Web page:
A friend of mine, Sean Palmer, who also is a pastor, asked a question yesterday on Facebook about what the biggest frustrations are with prayer. That’s a good question because I’m betting that a lot of people struggle with prayer.
I pray and I believe that God hears our prayers just as he has heard the prayers of many, many others before us. But that is why I struggle too. I struggle with prayer because I know God hears our prayers.
I responded to my Sean’s question saying that my biggest frustration with prayer is that we can pray fervent prayers for the life and health of our children but sometimes they still die. I know because I’ve been through that experience.
And so, I at a loss sometimes for knowing what I should pray for when I encounter others who are gravely ill.
The apostle Paul writes in Romans 8:26, “In the same way, the Spirit helps us in our weakness. We do not know what we ought to pray for, but the Spirit himself intercedes for us though wordless groans” (NIV).
That passage has been a life saver, so to speak. I’m a preacher. I’m supposed to have an answer, or at least I think I am. But I don’t. I don’t have an answer to this enigma of prayer in which we can fervently pray for some honest concern only to seemingly hear nothing but silence from God.
But as I thought about my response to Sean’s question, another thought occurred to me. Could this frustration with prayer I have stem from the fact that I can’t manipulate God with my prayer? In other words, could it be that instead of simply trusting God, that my prayers are actually expectations in which I try to force God to act upon. . . but knowing that I cannot, frustration sets in.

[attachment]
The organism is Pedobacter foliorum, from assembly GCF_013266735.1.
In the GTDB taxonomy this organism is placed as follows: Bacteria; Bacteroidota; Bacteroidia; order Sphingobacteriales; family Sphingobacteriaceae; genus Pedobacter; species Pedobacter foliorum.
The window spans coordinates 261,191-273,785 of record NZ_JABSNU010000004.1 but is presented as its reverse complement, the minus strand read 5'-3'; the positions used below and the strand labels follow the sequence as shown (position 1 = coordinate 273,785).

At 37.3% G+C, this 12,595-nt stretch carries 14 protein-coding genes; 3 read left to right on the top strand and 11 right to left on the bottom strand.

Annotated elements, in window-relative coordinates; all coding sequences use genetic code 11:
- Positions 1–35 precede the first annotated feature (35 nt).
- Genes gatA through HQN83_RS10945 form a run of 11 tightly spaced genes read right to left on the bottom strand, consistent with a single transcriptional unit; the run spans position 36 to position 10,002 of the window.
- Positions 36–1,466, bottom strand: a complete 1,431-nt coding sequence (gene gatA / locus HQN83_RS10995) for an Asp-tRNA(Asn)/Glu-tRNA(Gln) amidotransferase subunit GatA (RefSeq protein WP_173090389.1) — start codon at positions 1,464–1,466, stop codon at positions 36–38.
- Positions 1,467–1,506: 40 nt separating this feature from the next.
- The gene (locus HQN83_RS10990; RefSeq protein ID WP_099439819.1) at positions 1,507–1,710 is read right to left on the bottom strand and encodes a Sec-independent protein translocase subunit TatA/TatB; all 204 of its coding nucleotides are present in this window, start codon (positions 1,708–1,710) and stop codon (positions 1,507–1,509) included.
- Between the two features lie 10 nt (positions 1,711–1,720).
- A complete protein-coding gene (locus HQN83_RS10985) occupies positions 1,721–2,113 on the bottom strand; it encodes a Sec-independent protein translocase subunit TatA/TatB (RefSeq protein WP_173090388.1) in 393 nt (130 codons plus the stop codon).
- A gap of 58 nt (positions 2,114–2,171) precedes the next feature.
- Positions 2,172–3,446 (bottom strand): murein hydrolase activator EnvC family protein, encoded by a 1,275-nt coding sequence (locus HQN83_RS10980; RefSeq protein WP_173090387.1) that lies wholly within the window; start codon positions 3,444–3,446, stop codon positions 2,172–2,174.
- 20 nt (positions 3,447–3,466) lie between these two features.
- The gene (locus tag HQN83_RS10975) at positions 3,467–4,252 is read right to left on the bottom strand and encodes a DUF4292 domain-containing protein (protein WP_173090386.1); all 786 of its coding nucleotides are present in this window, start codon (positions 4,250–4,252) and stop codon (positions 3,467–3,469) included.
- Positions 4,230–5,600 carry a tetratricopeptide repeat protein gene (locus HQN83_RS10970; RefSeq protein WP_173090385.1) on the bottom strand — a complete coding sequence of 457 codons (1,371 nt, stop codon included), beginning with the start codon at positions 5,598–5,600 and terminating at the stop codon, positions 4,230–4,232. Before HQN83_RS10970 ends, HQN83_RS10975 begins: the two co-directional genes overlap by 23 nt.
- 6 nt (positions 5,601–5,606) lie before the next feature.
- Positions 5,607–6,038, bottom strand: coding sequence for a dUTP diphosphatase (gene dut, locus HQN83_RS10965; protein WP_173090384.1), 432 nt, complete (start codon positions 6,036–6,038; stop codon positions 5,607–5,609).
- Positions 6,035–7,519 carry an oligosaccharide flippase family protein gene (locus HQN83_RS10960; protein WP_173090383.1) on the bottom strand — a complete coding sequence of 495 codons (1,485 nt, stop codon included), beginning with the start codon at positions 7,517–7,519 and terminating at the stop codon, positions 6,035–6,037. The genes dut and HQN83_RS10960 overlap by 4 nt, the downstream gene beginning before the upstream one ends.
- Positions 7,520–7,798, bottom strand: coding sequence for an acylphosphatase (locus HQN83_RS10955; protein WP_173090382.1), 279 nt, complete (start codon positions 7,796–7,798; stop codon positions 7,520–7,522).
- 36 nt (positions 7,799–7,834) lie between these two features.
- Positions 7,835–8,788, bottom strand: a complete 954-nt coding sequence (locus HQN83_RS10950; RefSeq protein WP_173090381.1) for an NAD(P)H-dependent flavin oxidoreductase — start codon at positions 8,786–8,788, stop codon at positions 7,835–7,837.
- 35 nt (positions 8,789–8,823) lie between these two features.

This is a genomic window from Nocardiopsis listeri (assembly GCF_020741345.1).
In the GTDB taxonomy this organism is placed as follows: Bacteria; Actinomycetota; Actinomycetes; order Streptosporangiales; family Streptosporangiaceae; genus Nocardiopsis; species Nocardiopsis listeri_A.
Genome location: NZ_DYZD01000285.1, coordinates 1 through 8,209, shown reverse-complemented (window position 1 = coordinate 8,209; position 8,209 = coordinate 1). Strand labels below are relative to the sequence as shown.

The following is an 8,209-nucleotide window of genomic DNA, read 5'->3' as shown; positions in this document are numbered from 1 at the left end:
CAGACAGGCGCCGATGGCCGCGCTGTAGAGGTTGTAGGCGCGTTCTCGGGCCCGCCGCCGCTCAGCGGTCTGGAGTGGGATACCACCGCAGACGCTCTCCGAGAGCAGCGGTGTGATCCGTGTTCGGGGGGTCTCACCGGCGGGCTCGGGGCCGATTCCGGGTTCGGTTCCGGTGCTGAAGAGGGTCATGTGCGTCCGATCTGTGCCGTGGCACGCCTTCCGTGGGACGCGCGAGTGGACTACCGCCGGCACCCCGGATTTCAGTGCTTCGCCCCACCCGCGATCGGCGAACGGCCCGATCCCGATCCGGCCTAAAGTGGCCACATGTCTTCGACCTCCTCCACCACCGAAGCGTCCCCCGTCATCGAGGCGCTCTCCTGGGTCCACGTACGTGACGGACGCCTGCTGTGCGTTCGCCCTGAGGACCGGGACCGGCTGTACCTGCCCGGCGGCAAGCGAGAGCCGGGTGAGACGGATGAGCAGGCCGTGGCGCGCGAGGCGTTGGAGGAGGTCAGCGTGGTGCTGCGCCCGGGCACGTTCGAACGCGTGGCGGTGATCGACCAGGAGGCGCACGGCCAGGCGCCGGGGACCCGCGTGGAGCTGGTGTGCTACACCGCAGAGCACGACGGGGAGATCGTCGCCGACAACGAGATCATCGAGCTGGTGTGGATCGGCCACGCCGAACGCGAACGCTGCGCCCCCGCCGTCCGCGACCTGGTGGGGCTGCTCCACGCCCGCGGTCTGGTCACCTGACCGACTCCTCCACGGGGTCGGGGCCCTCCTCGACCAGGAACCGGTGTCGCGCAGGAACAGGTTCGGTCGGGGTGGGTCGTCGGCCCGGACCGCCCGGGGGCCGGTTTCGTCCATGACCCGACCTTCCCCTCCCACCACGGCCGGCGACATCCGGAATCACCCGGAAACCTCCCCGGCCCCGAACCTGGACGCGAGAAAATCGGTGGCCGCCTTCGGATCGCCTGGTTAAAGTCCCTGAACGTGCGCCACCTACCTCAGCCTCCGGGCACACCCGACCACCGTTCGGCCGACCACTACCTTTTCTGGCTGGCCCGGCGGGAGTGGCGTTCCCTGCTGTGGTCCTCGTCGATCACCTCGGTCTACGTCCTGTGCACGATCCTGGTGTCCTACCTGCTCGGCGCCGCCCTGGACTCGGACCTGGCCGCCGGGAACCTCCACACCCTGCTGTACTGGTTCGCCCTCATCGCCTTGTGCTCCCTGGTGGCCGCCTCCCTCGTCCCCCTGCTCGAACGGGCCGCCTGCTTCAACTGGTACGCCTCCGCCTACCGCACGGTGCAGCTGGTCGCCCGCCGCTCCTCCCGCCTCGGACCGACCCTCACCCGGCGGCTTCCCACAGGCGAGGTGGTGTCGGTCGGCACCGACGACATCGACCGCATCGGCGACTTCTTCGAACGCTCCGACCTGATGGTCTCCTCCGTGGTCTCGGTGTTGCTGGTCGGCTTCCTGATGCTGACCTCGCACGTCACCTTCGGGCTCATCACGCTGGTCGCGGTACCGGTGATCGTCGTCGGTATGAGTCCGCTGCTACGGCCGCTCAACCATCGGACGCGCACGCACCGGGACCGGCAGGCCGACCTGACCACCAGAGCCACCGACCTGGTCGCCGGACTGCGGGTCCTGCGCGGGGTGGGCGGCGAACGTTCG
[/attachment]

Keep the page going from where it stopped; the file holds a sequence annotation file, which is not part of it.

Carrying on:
That draws me back to Romans 8: 26 and the question of faith. Can I trust God knowing that he is free and will not act as I will for him but as he wills?
Yes, I say! But I know it’s not that easy.
It’s easy to say yes when it’s only a hypothetical question and nothing of value is on the line. It’s an entirely different matter when, say, the life of someone I love is on the line. Then the simple becomes a murky gray and the question which seemed so easy to answer becomes difficult.
I admire Abraham’s faith. I admire the faith he had when he took his son Isaac to that place, the altar where he would sacrifice his son and leave the future to God’s will. Could I. . .
And so there is this struggle with faith, with prayer, with trusting even when God remains silent, surrendering my life daily to God leaning towards a future I know only in part.
So perhaps on some days, having faith begins with confessing before God the struggle with prayer. . . with faith.
“I do believe, help my unbelief!”